I took my second watercolor class on Saturday. It was again offered by the Figge, but this class was held at the Stone Building at VanderVeer park. We met in the hot, old building for about an hour while the teacher (a former art teacher at Pleasant Valley) demonstrated various techniques (how to use salt, Frisket, saran wrap, etc.) to produce different effects. Then she walked us through her hand-outs, which contained several tips on color combinations and composition. Many of the tips came from “Painting Flowers in Watercolor” by Karen Simmons, a book the teacher highly recommends. After the introduction, we gathered up our gear, braved crossing Central Park, and settled in for some plein air painting.
The class instructions did not tell us we would be painting outside, so I wasn’t very prepared, meaning I didn’t slather myself with sunscreen. I tried to pick a shady spot, but the damn sun moved, and I ended up getting pretty burned on my shoulders. Despite the sun, though, the first hour/hour and half working out there was super relaxing. The flowers I really wanted to try painting (nice, symmetrical, small orange daisies) were in the full sun, so I settled on some slightly more complicated flowers (from the Gerbera family, I think?). They were a almost flourescent shade of fucshia, especially around the edges.
I settled in on the detailed work, painting the inner parts of the flower in tiny detail, outlining the leaves and pulling the color down the petals. I used the end of a paint brush to “bruise” the paper where the vein ran down the petal. The effect was very subtle, but interesting. I can’t find any good light this morning, so I apologize for the shadows on the pictures.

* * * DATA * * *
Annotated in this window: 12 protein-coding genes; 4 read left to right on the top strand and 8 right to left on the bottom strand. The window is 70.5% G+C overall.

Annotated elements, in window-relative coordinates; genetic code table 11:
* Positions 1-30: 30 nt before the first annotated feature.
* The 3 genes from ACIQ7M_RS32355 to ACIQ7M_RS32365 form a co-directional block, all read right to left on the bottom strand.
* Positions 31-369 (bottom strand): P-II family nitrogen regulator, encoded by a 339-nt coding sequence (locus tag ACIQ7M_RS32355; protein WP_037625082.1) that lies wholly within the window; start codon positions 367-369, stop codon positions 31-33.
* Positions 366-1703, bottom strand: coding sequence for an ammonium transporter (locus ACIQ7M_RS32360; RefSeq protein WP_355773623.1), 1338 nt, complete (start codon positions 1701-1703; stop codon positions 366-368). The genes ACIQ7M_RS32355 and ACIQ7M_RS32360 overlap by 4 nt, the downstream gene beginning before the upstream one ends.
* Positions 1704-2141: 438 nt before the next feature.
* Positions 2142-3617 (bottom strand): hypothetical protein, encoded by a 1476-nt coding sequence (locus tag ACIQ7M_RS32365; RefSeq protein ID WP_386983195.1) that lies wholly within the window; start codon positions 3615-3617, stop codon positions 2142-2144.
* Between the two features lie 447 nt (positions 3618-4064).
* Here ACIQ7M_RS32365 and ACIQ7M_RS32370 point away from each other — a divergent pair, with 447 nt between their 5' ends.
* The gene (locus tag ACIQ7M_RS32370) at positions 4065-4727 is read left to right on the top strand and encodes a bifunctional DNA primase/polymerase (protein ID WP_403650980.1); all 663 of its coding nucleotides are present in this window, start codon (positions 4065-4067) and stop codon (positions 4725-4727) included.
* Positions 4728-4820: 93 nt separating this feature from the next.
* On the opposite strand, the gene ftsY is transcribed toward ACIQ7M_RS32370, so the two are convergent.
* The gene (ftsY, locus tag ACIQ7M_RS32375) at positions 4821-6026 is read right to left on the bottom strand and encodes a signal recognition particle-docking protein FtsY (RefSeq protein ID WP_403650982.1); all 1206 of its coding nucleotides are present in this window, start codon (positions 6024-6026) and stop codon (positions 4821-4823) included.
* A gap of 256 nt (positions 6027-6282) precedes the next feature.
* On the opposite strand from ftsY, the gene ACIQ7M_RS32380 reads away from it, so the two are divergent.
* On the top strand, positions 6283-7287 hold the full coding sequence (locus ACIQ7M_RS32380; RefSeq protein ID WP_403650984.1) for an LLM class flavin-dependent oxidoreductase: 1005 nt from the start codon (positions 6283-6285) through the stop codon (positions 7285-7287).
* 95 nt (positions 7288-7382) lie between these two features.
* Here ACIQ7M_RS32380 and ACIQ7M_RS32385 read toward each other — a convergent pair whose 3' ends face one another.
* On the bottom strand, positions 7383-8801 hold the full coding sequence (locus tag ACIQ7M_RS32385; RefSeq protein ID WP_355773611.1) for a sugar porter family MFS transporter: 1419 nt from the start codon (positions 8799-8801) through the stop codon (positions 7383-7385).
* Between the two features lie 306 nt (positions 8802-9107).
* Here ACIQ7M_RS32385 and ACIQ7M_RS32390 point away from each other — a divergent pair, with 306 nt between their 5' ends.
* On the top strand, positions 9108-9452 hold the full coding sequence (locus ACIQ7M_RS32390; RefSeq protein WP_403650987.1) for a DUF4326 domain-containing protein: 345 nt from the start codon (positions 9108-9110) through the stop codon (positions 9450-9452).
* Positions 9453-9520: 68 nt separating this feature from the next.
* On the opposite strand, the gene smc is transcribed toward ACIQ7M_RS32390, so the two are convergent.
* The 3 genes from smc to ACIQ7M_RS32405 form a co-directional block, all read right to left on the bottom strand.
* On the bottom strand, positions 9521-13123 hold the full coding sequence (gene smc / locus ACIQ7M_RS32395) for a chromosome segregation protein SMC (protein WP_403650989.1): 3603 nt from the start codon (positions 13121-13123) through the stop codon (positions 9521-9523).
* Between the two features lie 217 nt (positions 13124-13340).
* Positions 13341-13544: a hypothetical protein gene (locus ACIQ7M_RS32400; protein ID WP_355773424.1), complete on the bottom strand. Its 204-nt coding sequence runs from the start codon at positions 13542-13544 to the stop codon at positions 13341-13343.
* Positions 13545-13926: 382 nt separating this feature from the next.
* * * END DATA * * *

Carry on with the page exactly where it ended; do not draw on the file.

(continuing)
While working on the flowers, the time flew by. The teacher came over periodically and gave me some tips on color (needed to add more purple to get the color truer). Some park visitors wandered by and said the painting looked good, which made me happy.
Then, I had to start on the background.
I HATE doing backgrounds.
Backgrounds suck and ruin all of my artwork.
I need to start blowing up my subject matter, so that it takes up all of the paper space.
I was fairly happy with the flowers; at least, I enjoyed working on them. But, once I started on the leaves, I quickly got frustrated. First, I used the wrong color and made the leaves too dark and dead. Then I was at a loss about how to fill in all the white space, so I just started adding random leaves in everywhere. And, I added a nice, washed-out sky.
So, the painting is definitely not hang-up worthy. But, it was a good learning experience. I learned that painting outside sucks. You get sunburned, you can’t easily get fresh water, your subject material has the gall to move with the wind, your eye can’t capture the changing colors as the sun passes over, etc. I am definitely more of a paint by photo kind of gal.
The five other students in the class produced some nice work. One especially chatty student (a retired woman who just recently started painting), painted a very Salvador Dali-ish canna leaf. It was swirly and crazy and super cool. Maybe that’s the key to producing something beautiful – you need to “interpret” it and not try to make a carbon copy of it.
It was a good class, and I’m glad I took it. I don’t see myself doing a lot of paintings of flowers/plants (I enjoy painting houses much more), but it’s nice to spend 3 hours with a random group of people who are content to sit outside and try to create a thing of beauty while getting to know each other.